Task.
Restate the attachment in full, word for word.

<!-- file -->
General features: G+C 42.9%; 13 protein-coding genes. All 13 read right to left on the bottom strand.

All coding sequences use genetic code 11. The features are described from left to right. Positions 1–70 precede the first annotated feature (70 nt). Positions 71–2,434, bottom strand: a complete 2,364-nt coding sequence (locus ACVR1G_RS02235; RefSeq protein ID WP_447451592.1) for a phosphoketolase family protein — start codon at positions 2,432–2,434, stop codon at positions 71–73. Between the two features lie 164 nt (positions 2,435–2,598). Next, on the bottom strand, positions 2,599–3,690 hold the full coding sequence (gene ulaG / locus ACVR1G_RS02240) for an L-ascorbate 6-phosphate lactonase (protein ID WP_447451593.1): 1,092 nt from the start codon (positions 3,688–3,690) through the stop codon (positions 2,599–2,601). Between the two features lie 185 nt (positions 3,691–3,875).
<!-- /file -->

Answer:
General features: G+C 42.9%; 13 protein-coding genes. All 13 read right to left on the bottom strand.

All coding sequences use genetic code 11. The features are described from left to right. Positions 1–70 precede the first annotated feature (70 nt). Positions 71–2,434, bottom strand: a complete 2,364-nt coding sequence (locus ACVR1G_RS02235; RefSeq protein ID WP_447451592.1) for a phosphoketolase family protein — start codon at positions 2,432–2,434, stop codon at positions 71–73. Between the two features lie 164 nt (positions 2,435–2,598). Next, on the bottom strand, positions 2,599–3,690 hold the full coding sequence (gene ulaG / locus ACVR1G_RS02240) for an L-ascorbate 6-phosphate lactonase (protein ID WP_447451593.1): 1,092 nt from the start codon (positions 3,688–3,690) through the stop codon (positions 2,599–2,601). Between the two features lie 185 nt (positions 3,691–3,875).